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|Title:||Early origins of heart disease: low birth weight and the role of the insulin-like growth factor system in cardiac hypertrophy|
|Citation:||Clinical and Experimental Pharmacology and Physiology, 2012; 39(11):958-964|
|Publisher:||Blackwell Publishing Asia|
|Kimberley CW Wang, Kimberley J Botting, Monalisa Padhee, Song Zhang, I Caroline McMillen, Catherine M Suter, Doug A Brooks and Janna L Morrison|
|Abstract:||Epidemiological studies indicate that poor growth before birth is associated with left ventricular hypertrophy and an increased risk of death from heart disease later in life. In fetal life, the insulin-like growth factor (IGF) system has been implicated in physiological growth of the heart, whereas in postnatal life IGFs can be involved in both physiological and pathological cardiac hypertrophy. A reduction in substrate supply in fetal life, resulting in chronic hypoxaemia and intrauterine growth restriction, results in increased cardiac IGF-1R, IGF-2 and IGF-2R gene expression; and there is also evidence for a role of the IGF-2 receptor in the ensuing cardiac hypertrophy. The persistent high level of cardiac IGF-2R gene expression from fetal to postnatal life may be due to epigenetic changes in key cardiac hypertrophy regulatory pathways.|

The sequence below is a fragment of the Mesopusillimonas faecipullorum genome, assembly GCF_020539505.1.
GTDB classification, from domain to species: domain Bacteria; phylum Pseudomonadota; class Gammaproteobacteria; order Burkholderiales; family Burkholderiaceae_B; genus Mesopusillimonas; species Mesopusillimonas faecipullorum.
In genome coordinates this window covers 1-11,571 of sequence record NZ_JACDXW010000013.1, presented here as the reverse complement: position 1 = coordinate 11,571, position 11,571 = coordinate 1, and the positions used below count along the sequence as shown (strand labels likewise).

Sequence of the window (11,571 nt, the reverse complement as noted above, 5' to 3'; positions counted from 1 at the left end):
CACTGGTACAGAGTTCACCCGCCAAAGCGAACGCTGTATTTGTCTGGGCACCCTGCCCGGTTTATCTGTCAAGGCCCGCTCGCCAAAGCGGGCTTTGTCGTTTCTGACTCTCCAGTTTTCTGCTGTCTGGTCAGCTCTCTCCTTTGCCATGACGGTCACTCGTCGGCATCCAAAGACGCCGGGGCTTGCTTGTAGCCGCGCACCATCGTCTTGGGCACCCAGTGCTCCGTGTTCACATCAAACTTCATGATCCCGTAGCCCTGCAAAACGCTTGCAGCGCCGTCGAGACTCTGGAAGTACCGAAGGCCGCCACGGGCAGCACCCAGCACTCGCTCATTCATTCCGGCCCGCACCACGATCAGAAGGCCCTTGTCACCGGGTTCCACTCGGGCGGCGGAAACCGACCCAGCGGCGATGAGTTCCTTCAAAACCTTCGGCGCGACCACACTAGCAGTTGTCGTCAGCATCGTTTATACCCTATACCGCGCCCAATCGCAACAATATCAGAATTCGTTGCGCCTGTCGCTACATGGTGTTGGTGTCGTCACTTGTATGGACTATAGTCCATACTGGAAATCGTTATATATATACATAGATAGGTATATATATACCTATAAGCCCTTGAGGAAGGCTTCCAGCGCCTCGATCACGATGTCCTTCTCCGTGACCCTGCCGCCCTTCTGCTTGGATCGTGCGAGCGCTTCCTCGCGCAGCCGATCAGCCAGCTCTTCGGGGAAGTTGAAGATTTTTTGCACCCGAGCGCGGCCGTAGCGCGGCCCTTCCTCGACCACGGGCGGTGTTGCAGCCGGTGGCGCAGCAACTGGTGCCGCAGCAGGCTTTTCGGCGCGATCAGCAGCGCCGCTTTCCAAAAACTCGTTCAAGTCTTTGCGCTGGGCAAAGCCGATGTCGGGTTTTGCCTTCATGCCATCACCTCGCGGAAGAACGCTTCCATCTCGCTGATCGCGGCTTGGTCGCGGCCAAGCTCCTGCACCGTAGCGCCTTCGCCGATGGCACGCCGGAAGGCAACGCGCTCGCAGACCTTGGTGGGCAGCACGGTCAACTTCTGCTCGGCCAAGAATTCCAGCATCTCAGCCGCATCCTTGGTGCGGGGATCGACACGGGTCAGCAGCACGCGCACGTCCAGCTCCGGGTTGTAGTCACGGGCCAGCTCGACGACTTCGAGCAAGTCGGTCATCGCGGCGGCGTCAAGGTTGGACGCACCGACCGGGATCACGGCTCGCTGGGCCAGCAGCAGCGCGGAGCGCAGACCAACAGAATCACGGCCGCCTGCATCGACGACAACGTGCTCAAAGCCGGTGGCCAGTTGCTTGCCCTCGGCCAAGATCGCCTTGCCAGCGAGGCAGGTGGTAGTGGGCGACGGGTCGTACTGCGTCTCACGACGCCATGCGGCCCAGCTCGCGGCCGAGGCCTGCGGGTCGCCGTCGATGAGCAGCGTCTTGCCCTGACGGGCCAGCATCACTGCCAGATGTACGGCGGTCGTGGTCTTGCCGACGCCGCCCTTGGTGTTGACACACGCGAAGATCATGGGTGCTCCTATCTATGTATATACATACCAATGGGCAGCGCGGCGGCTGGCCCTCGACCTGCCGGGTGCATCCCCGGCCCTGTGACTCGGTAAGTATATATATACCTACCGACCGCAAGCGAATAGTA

|Keywords:||epigenetics; hypertrophy; insulin-like growth factors; intrauterine growth restriction|
|Rights:||© 2012 The Authors Clinical and Experimental Pharmacology and Physiology © 2012 Wiley Publishing Asia Pty Ltd|
|Appears in Collections:||Pharmacology publications|
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